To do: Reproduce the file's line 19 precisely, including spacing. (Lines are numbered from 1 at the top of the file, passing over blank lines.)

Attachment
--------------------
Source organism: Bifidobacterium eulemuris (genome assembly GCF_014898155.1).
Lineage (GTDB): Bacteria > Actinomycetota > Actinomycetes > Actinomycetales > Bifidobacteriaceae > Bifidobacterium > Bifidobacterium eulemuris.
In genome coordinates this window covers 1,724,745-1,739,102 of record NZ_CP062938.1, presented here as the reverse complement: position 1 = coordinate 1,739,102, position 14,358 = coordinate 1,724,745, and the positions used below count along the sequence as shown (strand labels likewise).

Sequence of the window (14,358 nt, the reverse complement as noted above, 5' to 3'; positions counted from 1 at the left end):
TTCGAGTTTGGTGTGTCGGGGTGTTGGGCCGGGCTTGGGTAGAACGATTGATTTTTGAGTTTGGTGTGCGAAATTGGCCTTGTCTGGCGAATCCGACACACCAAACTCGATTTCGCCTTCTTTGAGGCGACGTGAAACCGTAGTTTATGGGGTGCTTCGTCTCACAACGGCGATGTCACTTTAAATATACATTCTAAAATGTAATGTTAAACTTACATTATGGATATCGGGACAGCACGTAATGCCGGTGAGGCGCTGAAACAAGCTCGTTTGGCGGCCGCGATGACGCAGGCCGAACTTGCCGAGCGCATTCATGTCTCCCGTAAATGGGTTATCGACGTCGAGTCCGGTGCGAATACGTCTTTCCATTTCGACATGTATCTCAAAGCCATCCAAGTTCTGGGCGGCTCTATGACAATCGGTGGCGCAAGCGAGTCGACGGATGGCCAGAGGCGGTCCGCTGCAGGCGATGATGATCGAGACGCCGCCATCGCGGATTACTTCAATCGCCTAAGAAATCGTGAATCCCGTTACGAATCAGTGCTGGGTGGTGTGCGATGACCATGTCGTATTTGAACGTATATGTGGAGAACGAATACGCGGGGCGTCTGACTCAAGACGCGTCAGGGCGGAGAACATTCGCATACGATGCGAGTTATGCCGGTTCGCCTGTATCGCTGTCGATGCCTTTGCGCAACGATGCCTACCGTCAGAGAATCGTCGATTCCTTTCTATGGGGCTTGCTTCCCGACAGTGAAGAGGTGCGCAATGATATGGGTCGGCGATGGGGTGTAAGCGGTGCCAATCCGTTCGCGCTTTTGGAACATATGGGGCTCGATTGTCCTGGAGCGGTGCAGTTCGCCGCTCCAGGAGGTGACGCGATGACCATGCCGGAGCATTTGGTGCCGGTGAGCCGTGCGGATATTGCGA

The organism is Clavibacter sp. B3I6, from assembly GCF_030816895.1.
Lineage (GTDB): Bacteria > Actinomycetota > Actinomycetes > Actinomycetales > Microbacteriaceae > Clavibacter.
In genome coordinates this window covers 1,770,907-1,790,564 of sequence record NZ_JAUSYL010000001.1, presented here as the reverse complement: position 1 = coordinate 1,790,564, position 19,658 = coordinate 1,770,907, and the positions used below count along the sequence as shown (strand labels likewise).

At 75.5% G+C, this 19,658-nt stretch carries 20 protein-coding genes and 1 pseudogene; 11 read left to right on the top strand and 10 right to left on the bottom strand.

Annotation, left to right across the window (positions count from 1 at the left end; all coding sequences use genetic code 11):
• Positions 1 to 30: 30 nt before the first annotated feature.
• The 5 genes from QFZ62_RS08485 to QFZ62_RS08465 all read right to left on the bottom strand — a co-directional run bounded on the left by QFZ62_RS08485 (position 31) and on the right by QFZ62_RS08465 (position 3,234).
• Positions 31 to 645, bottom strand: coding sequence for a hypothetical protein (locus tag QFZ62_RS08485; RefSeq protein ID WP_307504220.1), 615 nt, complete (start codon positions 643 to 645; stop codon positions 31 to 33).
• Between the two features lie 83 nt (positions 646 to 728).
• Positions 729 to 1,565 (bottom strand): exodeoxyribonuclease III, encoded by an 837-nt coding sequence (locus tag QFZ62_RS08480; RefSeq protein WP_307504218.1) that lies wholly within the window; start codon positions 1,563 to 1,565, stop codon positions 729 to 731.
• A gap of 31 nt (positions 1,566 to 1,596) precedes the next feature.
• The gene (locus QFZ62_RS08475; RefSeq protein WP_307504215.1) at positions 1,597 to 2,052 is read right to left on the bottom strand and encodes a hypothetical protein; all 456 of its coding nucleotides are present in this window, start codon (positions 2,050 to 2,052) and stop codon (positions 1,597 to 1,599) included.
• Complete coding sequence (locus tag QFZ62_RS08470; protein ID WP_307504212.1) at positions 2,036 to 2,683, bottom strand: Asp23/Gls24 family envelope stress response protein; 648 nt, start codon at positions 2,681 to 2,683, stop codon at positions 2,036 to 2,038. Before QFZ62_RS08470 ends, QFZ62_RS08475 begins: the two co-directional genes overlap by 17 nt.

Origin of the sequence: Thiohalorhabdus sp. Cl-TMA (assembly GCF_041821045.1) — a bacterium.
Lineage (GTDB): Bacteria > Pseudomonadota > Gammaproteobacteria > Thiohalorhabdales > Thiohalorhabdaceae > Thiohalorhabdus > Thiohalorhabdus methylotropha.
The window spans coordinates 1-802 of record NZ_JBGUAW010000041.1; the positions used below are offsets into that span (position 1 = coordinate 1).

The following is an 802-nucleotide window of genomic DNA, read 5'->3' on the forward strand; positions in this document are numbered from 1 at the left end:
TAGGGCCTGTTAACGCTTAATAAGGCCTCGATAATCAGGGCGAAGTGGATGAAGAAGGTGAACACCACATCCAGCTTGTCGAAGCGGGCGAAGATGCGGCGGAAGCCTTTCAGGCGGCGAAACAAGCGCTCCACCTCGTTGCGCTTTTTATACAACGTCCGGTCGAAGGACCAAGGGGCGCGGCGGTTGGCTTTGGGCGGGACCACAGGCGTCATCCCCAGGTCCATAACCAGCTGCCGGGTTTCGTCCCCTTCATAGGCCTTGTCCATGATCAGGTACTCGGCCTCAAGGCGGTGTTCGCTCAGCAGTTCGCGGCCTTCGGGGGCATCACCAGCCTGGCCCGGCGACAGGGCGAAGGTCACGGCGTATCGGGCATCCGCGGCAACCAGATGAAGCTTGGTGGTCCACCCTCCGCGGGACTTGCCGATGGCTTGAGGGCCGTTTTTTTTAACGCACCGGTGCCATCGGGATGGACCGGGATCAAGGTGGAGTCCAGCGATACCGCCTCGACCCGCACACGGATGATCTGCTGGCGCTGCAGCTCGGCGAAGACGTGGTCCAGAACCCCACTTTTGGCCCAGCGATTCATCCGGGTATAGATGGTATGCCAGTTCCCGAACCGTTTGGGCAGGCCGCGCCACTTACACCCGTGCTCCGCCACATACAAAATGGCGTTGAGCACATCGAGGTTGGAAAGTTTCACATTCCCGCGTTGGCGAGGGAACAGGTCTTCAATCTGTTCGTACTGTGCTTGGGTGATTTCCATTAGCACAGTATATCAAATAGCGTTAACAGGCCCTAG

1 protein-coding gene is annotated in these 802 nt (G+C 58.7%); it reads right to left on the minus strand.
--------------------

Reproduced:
Origin of the sequence: Thiohalorhabdus sp. Cl-TMA (assembly GCF_041821045.1) — a bacterium.